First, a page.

Hillary Clinton’s New Hampshire Speech Showed She’s Overlooking One Very Important Group
If you listened to former Secretary of State Hillary Clinton’s words after the polls closed in New Hampshire Tuesday night, you heard that she hit a lot of the right notes — she was gracious in defeat, promised that this was a stumble along the way that made her more relatable, and even admitted that she had “work to do” with “young people.” But Clinton’s New Hampshire primary speech showed she’s overlooking one huge and powerful group that you would think would be an important focus of her campaign.
When Clinton took the stage to address supporters after losing pretty badly to Vermont Sen. Bernie Sanders, her speech was clearly intended to appeal to families. She started early, telling the crowd, "It isn’t right that the kids I met in Flint on Sunday were poisoned because their governor wanted to save money. She move on to how the country needs to "make it easier for parents to balance work and family.” Then she directly referenced parents:
Later in the speech, she focused on her record helping children:
Talking about how much you care about kids and your commitment to making their lives better is pretty standard campaign fare from any candidate, but coming from Clinton, this week particularly, something was off. The problem was that in Clinton’s mind, the constituency that rhetoric was intended to reach — people with kids — seemed to be separate from one she mentioned later in the speech, the “young people” her campaign offended deeply over the weekend.
It started Friday night when Gloria Steinem, stumping for Hillary Clinton on the Bill Maher show, said young women were supporting Bernie Sanders because the Sanders campaign is where “the boys are.” Then former Secretary of State Madeleine Albright scolded young women at a Clinton rally in New Hampshire Saturday, telling them essentially that they must vote for Clinton because she’s a woman. "We climbed the ladder, and a lot of you younger women think it’s done. It’s not done. There’s a special place in hell for women who don’t help each other!” Albright said.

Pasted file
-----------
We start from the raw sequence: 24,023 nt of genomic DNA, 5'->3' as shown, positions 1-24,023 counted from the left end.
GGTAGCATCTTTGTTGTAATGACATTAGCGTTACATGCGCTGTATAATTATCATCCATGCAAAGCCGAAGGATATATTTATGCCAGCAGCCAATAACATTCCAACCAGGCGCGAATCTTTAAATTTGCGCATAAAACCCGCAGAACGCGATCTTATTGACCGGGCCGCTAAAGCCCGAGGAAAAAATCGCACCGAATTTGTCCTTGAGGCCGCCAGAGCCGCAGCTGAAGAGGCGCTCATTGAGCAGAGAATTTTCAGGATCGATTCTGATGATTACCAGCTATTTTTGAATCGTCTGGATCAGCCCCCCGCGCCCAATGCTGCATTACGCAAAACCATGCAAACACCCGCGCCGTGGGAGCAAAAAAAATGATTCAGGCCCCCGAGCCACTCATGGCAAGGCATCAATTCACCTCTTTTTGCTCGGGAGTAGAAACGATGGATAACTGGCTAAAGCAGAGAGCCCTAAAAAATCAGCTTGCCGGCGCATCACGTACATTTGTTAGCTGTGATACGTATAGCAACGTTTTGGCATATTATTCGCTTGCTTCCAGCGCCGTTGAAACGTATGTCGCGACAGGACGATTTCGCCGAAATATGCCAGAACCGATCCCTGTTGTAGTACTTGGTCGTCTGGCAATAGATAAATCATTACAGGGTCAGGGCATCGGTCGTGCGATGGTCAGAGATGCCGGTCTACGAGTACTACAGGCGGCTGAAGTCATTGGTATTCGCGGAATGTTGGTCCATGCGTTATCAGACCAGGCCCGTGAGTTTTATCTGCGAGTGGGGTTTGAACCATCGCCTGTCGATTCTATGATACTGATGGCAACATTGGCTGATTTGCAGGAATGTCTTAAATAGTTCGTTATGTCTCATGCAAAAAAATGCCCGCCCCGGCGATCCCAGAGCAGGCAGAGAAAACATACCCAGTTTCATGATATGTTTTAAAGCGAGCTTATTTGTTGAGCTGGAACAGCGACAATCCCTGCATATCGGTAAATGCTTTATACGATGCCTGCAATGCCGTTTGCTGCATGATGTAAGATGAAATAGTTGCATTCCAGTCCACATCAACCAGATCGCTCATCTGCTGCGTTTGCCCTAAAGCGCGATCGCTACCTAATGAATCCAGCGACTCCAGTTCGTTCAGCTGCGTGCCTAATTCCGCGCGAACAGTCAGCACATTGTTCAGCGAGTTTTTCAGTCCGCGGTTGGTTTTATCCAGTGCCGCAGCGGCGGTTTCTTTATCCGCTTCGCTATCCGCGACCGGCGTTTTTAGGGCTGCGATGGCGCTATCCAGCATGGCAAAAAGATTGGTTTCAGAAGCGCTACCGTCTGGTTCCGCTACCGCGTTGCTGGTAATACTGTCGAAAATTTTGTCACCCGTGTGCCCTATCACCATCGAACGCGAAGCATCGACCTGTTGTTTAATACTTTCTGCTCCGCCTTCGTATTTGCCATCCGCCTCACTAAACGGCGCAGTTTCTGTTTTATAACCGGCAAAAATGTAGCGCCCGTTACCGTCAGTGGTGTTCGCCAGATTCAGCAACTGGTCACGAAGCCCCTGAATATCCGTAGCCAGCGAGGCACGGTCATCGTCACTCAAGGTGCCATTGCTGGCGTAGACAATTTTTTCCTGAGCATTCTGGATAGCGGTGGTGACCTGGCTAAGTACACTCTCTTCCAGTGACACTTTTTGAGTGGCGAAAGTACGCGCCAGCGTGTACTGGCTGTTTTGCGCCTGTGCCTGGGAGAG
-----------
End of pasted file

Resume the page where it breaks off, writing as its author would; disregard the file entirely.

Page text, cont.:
Unsurprisingly, these prompted immediate dismay and outrage from young women, many of whom look up to Steinem, Albright, and Clinton, or did, as advocates for them. When Clinton said Tuesday night, "I know I have some work to do, particularly with young people,” it was a clear reference to the incident.
But what was really disconcerting was the way she spoke as though she was addressing this quasi-apology to a completely different group of people than the people she appealed to early in the speech when she was talking about family. It was as though she didn’t realize that they — we — are the same.
"We’re going to fight for every vote in every state. We’re going to fight for real solutions that make a real difference in people’s lives."— Hillary Clinton (@HillaryClinton) February 10, 2016
The average age of first birth in the United States is 26.3, NPR reported earlier this year. Clinton’s supporters — current, potential, now possibly former — aren't split into the “young people” and “parents.” Millennial women are the parents, 50 percent of them at least. And they — we — are so, so ready for a president who recognizes us.
Clinton must know this. After all, her daughter is a millennial and a parent. But there seems to be some sort of disconnect. The “work” Clinton has to do with “young people” is also work she has to do with the people she is appealing to when she talks about black kids’ futures or immigrant families lying awake at night or lead poisoning in Michigan.
Many millennial women desperately want Hillary Clinton to be our candidate. For proof of that, look no further than the viral rant Courtney Enlow published Feb. 2 pointing out many people’s unconsciously sexist reasons for supporting Clinton over Sanders.
For more proof of that, see how incredibly upset many were at Steinem, not only for falling short of what they expect from the leader of the Women’s Movement but for representing Hillary while doing it. But to do that, we need to feel like Hillary Clinton understands us, which means not speaking to millennials or parents as separate constituency groups she needs to reach. Even if you get that millennials are parents, do not speak to us as an other. View us as you when you were a young woman with a kid, trying to make it work, because that is who we are. Millennials, Hillary: we’re just like you. So speak to us as peers whose experience you understand. And then tell us how you’re going to make us proud.